• A performance by My Girl The River and discussions about grief and loss to launch photographer Chiara Mac Call’s exhibition ‘Life Through Windows’, which can be viewed until 31st March at The Place Theatre.
  • I visited Bletchley railway station to welcome the long-awaited reopening of the Marston Vale line.
  • I joined Tony Catanzaro on In2Beats Business and Entreprise show discussing businesses in Bedford and Kempston and the challenges they face.
  • I attended the annual general meeting for Bedfordshire Beekeepers Association, a local charity with over 500 beekeepers who are integral to the pollination of local crops.

 

Following campaigning with Labour Councillors, I’m delighted funding for Daubeney Academy has been secured and the school – which had been at real risk of closure – has been saved.

In Westminster

Government Bills this month:

Offshore Petroleum Bill had it’s third reading. Labour is opposed to the Bill as it’s the opposite direction to where we should be going on reliance on fossil fuels and decarbonising the planet but also the plans to extract North Sea oil will do nothing for our energy security, because oil and gas is sold on the international market. Only Labour has a serious plan to make Britain energy independent, whereas Rishi Sunak will leave Britain exposed to Putin and fossil fuel dictators.
 
On that note – I was initially disappointed to hear Labour front bench announced they were slowing down on their very ambitious plans for green prosperity. However, I see because the economy is in a very different place after Liz Truss budget, Putin’s war in Ukraine and impacts of Brexit since this policy was announced 2 years ago.
 
The Conservatives are willing to lie about the damage they have done, but we are not. And nor are we prepared to offer false promises in our manifesto as the Tories have done.
 
When Labour left Government in 2010, debt was 40% of national income – it’s now at 100%.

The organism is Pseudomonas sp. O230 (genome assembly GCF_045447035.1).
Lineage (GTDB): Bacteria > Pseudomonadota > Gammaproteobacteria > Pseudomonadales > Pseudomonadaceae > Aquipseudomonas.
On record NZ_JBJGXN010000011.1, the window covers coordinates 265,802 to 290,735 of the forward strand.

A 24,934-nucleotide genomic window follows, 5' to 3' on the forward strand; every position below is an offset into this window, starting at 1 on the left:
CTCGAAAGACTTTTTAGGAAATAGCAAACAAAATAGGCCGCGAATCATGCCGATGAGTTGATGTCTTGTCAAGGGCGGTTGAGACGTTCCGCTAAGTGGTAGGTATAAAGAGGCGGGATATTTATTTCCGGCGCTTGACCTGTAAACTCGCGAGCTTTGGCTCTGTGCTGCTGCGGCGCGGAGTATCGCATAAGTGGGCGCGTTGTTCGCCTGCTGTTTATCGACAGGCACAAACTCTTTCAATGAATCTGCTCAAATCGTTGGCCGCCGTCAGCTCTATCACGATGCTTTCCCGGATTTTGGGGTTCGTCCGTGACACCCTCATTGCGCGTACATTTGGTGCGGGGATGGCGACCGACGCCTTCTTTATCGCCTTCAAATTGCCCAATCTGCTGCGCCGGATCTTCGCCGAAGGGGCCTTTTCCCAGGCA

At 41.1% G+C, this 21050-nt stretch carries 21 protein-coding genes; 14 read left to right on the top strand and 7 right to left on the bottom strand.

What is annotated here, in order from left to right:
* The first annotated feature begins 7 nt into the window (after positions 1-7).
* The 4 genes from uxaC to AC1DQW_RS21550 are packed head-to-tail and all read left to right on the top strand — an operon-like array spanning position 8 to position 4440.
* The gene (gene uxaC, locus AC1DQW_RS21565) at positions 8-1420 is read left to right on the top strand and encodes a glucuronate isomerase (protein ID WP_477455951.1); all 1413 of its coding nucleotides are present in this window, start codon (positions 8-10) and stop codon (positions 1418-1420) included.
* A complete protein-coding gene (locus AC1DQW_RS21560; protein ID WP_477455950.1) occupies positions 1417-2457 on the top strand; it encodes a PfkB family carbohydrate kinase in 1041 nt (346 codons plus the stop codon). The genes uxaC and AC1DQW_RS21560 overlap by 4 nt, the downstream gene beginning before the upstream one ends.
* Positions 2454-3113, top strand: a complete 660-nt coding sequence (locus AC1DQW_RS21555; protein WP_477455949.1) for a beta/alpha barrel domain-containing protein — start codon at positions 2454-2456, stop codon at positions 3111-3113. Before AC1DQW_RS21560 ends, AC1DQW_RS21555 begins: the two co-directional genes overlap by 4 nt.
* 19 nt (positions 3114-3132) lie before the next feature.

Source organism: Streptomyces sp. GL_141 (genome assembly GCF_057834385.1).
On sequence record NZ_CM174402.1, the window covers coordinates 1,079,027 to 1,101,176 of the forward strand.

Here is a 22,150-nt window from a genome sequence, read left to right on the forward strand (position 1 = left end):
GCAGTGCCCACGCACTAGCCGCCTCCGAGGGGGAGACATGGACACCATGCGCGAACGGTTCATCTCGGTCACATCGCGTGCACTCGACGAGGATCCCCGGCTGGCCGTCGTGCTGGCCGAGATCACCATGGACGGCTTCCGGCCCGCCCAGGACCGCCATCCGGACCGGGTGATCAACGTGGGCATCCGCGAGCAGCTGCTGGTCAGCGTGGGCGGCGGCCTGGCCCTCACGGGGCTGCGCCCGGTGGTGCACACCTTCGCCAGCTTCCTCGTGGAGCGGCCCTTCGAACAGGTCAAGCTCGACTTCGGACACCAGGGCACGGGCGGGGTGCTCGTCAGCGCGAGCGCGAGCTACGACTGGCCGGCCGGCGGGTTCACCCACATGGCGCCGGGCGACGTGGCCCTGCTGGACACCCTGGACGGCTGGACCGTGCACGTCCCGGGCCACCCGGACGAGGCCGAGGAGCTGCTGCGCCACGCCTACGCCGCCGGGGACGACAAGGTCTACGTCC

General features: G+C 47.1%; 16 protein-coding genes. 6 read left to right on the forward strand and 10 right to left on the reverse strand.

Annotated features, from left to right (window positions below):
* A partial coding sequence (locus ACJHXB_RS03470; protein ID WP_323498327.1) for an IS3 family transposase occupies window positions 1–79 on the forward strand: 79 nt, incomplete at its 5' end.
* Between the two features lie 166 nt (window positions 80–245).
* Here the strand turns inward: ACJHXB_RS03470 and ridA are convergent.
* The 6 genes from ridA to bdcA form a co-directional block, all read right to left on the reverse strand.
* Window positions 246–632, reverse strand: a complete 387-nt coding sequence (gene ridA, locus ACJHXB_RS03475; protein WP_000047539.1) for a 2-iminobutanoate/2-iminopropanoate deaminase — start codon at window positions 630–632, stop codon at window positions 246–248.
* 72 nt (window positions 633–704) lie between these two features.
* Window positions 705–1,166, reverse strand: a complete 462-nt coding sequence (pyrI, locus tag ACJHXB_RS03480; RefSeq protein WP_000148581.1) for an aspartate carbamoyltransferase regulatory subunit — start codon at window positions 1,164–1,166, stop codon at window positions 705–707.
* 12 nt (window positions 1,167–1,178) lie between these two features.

The circumstances have changed, but Labour’s ambitions for Britain have not. And I think Rachel Reeves – who is determined Labour presents a bullet-proof credible plan for the economy wanted to take the Tory weaponization of Labour’s plan for a green economy away from the Tories. The ambition is still there for Labour who are committed to delivering Great British Energy, no new oil & gas licenses and clean power by 2030.

But I think the Shadow Treasury did not want to be boxed in by a specific number when we don’t know exactly how bad the state of the economy if we are able to win the General Election.
 
However, I will still prioritise campaigning on environmental issues because we can’t afford not to. There is a greater cost in not taking action and I know its important to Labour supporters and indeed many of my constituents.

The Leasehold and Freehold Reform Bill was back in Parliament. We are very disappointed that the Government has scaled-back on protections for leasholders.

Leaseholders deserve a clear answer about the real reason why they look set to be fobbed off with just a limited Bill.  A Labour government will make commonhold the default tenure for all new properties as part of our commitment to fundamentally and comprehensively reform the leasehold system. We are determined to overhaul leasehold to their lasting benefit and reinvigorate commonhold to such an extent that it will become the default and render leasehold obsolete.

However, Labour is supportive of most measures within the Bill including changes to the calculation of premium payable for lease extensions or collectively buying the freehold, the end of marriage value, introduction of 990-year extensions, ground rent reforms, and freehold estate regulation.

Select Committees:

The LUHC Committee continued its Inquiry on Children, young people and the built environment. I focussed on National Planning policy and guidance and  what can be done through planning policy and the building of new homes to put children and young people at the centre of built environment policy in England.
 
The Committee published a report outlining why the Government must tackle £4bn council funding gap or risk severe impact to services and council finances.
 
On Fire safety the Committee published the Minister’s reply on product testing review
 
The Education Select Committee continued its inquiry into Online Harms – focussing on Screen Time and the Impact on Education and Wellbeing. The Children’s Commissioner, Dame Rachel de Souza gave a very interesting insight into her work around online safety and her thoughts on the Online Safety Act and how it could be improved.

I supported:

  • A cross-party letter to the Secretary of State for DESZN to discuss biomass and future subsides. The letter follows the Government’s recently published Consultation on extending subsidies for biomass passed 2027, despite the Climate Change Committee, last year, warning that biomass subsidies no longer provided value for money.
  • Scope letter to the Prime Minister calling on the Government to follow through with their commitment for a social tariff consultation.
  • The Literary Trust’s  Libraries for Primaries campaign

APPG for Ending Homelessness letter on people being discharged into homelessness from public institutions.